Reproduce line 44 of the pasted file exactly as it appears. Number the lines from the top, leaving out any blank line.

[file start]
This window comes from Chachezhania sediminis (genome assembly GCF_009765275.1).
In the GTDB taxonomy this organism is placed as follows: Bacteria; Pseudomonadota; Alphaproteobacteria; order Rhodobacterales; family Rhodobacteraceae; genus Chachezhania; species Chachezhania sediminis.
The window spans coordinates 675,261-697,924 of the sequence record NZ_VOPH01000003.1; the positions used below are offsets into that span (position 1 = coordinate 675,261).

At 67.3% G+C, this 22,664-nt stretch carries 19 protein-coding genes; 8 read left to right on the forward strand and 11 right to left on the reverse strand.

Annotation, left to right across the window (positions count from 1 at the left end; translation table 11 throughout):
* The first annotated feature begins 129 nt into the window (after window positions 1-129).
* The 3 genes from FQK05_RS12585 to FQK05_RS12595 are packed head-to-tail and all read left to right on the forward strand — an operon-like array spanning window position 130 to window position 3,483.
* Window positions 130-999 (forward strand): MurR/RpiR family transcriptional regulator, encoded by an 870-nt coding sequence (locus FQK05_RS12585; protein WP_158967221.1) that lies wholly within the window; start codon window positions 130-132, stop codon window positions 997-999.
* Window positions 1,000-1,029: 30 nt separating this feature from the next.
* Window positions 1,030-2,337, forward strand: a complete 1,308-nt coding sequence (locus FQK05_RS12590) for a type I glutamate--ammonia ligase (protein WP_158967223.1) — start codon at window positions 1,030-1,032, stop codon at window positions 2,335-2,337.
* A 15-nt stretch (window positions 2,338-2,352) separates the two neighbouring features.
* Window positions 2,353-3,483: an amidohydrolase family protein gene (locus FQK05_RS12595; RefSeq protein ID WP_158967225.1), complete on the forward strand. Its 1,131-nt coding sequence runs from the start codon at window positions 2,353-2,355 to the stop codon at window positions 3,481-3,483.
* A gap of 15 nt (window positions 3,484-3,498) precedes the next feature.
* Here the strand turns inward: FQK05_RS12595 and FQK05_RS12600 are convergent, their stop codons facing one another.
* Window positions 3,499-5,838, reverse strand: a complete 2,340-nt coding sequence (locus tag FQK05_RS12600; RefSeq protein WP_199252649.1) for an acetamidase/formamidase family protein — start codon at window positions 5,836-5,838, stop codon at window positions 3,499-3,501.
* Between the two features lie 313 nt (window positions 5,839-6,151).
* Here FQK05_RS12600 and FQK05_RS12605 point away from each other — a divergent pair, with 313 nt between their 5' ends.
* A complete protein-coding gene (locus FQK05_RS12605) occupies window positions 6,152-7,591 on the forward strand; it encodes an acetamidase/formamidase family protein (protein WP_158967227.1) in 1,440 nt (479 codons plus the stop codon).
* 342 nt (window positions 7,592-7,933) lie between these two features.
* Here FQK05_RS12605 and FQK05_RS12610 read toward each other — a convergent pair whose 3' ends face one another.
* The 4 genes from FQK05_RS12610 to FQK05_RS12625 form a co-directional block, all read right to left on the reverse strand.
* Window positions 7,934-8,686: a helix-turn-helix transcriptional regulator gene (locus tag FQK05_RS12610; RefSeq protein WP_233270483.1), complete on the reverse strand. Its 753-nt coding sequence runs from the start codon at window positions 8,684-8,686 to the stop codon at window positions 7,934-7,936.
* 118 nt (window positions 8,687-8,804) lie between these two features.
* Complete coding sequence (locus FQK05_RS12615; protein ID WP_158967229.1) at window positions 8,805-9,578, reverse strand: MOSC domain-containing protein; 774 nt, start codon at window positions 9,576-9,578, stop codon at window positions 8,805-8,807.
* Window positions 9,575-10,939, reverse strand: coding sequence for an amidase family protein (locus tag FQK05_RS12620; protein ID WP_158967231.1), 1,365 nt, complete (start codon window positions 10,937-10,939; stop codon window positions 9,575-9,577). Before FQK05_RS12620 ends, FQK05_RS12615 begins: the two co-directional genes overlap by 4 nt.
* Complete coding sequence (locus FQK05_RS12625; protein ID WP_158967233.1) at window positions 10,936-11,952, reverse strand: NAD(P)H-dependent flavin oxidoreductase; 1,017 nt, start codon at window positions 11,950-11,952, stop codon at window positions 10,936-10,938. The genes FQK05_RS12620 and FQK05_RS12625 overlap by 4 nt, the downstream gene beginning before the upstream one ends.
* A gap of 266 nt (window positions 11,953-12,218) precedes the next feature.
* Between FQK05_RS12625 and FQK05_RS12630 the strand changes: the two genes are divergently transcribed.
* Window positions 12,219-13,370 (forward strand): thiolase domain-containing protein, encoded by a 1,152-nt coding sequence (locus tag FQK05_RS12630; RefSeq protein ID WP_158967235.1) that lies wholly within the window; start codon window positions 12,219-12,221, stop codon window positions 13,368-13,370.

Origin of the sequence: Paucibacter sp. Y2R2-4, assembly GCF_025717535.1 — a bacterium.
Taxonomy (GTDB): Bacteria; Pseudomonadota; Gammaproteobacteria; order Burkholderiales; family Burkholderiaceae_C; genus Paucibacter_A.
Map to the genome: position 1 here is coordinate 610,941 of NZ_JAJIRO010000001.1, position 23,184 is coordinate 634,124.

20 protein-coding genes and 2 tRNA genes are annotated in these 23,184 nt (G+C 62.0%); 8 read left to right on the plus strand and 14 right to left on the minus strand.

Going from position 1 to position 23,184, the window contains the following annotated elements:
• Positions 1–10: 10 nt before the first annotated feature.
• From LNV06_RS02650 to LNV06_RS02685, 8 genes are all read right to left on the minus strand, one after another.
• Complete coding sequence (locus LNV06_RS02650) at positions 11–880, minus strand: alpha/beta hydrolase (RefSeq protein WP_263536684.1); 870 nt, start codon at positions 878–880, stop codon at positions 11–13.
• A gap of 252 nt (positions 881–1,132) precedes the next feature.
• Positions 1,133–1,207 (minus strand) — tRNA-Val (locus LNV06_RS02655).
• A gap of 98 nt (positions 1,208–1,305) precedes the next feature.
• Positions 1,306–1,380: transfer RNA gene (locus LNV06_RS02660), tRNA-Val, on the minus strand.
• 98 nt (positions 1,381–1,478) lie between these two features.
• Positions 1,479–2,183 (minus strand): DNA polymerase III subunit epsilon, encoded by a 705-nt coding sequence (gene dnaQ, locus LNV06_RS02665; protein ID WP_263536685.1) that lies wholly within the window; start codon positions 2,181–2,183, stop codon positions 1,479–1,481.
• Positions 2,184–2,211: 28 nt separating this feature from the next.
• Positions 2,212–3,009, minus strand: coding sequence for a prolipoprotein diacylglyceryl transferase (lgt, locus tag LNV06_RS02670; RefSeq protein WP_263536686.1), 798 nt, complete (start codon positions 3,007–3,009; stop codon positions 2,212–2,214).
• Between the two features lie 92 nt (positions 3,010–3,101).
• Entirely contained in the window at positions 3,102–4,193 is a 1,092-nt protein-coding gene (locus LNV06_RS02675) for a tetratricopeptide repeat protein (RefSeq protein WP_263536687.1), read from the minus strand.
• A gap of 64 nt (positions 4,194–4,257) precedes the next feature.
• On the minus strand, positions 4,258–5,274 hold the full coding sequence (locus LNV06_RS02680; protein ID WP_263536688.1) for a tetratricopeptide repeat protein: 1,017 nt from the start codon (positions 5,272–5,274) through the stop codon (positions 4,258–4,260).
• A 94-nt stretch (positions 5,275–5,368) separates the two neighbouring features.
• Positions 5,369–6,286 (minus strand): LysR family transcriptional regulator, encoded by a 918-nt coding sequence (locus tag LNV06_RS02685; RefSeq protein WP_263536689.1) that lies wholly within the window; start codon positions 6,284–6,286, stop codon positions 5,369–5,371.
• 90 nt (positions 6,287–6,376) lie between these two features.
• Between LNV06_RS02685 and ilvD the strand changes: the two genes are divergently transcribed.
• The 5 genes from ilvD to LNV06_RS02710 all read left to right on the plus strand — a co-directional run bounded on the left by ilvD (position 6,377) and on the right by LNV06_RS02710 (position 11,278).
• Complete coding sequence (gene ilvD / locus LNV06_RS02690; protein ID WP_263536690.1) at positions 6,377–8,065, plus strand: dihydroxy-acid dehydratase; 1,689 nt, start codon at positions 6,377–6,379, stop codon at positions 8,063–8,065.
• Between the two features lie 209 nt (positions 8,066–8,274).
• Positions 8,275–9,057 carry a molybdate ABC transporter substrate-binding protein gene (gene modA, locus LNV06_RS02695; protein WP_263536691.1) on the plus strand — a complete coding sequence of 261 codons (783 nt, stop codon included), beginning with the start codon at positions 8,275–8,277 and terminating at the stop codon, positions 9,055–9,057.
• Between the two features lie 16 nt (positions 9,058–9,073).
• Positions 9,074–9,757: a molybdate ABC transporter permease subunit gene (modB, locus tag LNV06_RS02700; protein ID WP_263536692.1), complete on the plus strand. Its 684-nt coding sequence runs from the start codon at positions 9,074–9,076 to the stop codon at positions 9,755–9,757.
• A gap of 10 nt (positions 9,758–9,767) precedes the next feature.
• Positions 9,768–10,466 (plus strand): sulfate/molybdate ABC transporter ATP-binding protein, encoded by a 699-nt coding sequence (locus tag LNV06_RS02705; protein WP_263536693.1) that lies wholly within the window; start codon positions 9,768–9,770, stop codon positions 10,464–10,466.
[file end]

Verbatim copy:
• Positions 2,184–2,211: 28 nt separating this feature from the next.